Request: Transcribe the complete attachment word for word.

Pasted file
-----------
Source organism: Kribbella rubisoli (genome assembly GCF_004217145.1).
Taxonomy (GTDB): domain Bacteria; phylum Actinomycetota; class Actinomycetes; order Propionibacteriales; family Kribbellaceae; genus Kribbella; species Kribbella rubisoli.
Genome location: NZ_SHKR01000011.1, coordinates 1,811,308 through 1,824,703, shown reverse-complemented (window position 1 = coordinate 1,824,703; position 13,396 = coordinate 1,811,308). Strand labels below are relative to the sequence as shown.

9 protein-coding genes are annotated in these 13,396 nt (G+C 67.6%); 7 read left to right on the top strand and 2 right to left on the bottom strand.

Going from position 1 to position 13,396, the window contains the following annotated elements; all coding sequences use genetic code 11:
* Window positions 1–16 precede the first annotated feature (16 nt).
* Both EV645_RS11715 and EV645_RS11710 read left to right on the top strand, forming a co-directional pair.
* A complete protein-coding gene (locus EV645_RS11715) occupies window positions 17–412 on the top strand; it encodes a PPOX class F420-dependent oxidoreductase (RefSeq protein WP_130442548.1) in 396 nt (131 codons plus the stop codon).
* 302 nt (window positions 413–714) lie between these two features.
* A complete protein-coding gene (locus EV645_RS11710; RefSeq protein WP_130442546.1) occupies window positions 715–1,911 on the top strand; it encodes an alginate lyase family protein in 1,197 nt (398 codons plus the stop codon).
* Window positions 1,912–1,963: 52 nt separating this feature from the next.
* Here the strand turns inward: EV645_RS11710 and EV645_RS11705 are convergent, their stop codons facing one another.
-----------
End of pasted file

Source organism: Kribbella rubisoli (genome assembly GCF_004217145.1).
Taxonomy (GTDB): domain Bacteria; phylum Actinomycetota; class Actinomycetes; order Propionibacteriales; family Kribbellaceae; genus Kribbella; species Kribbella rubisoli.
Genome location: NZ_SHKR01000011.1, coordinates 1,811,308 through 1,824,703, shown reverse-complemented (window position 1 = coordinate 1,824,703; position 13,396 = coordinate 1,811,308). Strand labels below are relative to the sequence as shown.

9 protein-coding genes are annotated in these 13,396 nt (G+C 67.6%); 7 read left to right on the top strand and 2 right to left on the bottom strand.

Going from position 1 to position 13,396, the window contains the following annotated elements; all coding sequences use genetic code 11:
* Window positions 1–16 precede the first annotated feature (16 nt).
* Both EV645_RS11715 and EV645_RS11710 read left to right on the top strand, forming a co-directional pair.
* A complete protein-coding gene (locus EV645_RS11715) occupies window positions 17–412 on the top strand; it encodes a PPOX class F420-dependent oxidoreductase (RefSeq protein WP_130442548.1) in 396 nt (131 codons plus the stop codon).
* 302 nt (window positions 413–714) lie between these two features.
* A complete protein-coding gene (locus EV645_RS11710; RefSeq protein WP_130442546.1) occupies window positions 715–1,911 on the top strand; it encodes an alginate lyase family protein in 1,197 nt (398 codons plus the stop codon).
* Window positions 1,912–1,963: 52 nt separating this feature from the next.
* Here the strand turns inward: EV645_RS11710 and EV645_RS11705 are convergent, their stop codons facing one another.